A significant chunk of my early career was spent moving two steps forward in my performance and then falling three steps backward due to lack of confidence. I never fully trusted myself, my talent, or my ability to perform the task of my jobs with excellence.
When I was successful and received accolades for my work, I silently waited for my peers and superiors to realize that this was an anomaly…that I was an impostor.
This lack of confidence drove me to perform flawlessly in every task, yet never reap the rewards of the flawless performance.
I continued to advance in my career, but was easily hampered by my own efforts at self-sabotage. I was particularly susceptible to management challenges. If I felt that my direct superior did not trust my ability to do my job, which I often thought, I was crippled with indecision. Literally, I rendered myself unable to make a single decision without checking with that manager.
I second-guessed everything and gave up opportunities to showcase my ideas. I would pitch my ideas to my peers so they could champion them at the big meeting. I would deflect praise by insisting it was a team effort, that sort of thing.
I got over it. Well, to be clear, I got over myself. Maybe it was maturity, maybe is was increased responsibility, maybe it was the fact that my career continued to advance. I am not sure there was a single catalyst that brought me to the solution, but the problem was crystal clear…I needed to get over myself.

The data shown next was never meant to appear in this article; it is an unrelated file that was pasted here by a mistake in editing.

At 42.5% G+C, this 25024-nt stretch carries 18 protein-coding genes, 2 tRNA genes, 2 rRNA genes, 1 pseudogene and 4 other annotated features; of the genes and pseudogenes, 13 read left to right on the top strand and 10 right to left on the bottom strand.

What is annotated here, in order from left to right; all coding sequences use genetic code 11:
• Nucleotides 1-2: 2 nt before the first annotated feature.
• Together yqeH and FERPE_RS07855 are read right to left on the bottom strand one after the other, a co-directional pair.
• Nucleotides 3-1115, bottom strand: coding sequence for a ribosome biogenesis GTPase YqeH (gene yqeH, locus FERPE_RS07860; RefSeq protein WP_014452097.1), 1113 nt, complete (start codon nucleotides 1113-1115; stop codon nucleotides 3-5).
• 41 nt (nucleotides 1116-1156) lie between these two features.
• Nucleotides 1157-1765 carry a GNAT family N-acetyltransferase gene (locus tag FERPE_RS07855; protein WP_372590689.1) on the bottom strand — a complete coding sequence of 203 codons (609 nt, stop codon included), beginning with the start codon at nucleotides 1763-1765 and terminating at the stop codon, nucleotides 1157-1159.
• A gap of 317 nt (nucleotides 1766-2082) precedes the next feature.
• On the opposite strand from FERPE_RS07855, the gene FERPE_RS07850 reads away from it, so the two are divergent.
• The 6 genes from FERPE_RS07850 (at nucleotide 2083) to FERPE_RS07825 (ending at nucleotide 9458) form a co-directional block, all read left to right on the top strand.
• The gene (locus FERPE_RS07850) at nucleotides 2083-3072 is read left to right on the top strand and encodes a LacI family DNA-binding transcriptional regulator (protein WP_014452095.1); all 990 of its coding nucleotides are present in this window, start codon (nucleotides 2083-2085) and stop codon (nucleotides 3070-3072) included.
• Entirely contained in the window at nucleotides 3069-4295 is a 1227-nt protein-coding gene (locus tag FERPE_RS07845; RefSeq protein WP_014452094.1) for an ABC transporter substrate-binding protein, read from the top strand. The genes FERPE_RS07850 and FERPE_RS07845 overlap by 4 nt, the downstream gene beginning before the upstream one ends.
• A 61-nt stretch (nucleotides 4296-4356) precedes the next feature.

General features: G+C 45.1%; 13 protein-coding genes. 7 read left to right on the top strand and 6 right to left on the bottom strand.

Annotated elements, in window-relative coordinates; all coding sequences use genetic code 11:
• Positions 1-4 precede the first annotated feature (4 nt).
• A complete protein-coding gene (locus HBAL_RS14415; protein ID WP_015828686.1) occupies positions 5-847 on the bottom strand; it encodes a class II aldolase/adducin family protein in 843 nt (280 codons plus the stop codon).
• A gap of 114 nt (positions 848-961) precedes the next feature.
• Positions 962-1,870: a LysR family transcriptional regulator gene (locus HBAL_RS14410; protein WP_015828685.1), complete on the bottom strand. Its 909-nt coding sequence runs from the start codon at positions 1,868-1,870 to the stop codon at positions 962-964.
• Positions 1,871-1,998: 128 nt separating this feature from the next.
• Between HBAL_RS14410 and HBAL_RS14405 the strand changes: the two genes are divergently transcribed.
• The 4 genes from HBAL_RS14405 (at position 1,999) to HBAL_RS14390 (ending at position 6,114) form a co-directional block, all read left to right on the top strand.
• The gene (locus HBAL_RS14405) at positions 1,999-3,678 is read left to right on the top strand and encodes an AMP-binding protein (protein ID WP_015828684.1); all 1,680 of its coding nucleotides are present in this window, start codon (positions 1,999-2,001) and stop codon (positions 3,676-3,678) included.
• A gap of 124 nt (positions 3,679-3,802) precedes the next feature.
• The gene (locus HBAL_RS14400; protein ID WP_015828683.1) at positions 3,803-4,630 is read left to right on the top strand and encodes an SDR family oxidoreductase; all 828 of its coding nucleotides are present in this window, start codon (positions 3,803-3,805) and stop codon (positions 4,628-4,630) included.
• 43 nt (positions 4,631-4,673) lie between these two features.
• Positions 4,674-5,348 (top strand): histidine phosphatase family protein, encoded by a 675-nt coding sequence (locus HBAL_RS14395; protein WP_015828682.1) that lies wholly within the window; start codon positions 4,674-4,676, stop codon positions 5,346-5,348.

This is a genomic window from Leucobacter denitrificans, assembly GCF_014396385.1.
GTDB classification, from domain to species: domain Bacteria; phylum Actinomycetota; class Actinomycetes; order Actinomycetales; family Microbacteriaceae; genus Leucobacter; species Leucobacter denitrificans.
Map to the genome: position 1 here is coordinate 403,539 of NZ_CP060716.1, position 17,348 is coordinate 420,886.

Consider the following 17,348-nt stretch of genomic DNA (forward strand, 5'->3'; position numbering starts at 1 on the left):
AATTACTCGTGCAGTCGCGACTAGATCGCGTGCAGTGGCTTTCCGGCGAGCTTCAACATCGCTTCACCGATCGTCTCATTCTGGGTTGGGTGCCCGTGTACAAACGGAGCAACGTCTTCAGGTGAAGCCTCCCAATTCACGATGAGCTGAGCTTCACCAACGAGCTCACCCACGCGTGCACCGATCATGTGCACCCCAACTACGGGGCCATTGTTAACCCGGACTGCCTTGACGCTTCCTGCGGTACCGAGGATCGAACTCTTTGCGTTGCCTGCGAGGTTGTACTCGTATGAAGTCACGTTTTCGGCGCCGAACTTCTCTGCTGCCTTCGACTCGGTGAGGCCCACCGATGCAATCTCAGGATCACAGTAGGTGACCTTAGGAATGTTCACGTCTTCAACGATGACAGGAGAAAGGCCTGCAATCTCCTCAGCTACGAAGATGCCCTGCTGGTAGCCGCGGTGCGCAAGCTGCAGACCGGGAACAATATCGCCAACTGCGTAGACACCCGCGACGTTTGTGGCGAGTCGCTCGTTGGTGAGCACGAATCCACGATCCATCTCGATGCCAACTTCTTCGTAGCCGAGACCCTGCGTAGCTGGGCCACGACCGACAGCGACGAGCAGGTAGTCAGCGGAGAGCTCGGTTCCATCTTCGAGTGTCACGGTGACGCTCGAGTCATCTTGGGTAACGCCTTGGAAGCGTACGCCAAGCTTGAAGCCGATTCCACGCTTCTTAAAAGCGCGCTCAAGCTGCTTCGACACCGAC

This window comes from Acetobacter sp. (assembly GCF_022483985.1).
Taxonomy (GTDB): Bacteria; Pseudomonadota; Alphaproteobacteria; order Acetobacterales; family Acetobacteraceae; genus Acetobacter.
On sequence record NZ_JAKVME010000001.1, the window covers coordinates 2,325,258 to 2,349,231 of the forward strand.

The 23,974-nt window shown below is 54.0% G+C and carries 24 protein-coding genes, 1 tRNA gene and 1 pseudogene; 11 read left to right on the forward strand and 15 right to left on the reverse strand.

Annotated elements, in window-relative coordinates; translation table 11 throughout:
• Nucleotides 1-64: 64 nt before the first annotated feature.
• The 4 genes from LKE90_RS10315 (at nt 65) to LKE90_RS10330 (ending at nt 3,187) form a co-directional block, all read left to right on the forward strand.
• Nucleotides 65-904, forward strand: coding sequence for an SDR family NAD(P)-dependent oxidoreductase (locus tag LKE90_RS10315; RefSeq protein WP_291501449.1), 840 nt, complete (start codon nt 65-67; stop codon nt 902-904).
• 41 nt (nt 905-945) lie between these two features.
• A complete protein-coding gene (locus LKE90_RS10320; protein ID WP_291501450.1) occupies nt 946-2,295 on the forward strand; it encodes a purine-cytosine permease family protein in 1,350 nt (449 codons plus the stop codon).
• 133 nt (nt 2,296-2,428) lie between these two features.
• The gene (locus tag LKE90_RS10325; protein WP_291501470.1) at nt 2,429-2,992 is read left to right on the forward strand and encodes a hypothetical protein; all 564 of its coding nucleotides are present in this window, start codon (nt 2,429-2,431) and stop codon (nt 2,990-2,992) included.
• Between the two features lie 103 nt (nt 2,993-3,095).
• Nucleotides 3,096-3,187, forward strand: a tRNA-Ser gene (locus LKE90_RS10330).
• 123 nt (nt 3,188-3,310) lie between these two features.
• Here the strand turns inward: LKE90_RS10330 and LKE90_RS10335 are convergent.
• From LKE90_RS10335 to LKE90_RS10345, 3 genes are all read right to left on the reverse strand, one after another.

I had been engaging in a subtle form of professional self-flagellation…yup, monk style. I wish I could identify why. I wish I understood the root cause of my “unworthiness.”
Then I stopped thinking about it and got over it.
Why does not matter. I also no longer waste time comparing myself to others or worrying that I am underperforming.
The Dirty Little Secret
See, I discovered this little secret; the proof of your performance is all around you. If you are doing your job well, it’s obvious. If you are not, that is also obvious. All the rest of that noise is your ego talking. Even if it is talking down to you, it’s still ego and ego has no business being in your business life. Not if you want to be successful.
We simply need to get over ourselves. That includes obsessing about other people’s perceptions of us.
In your career, the only thing worth obsessing over is the quality of your work. I am not saying you have to work hard…that is a different post (hint, less really is more). I am saying that you have to remove “yourself” from your evaluation process. Get over “you” and get to work.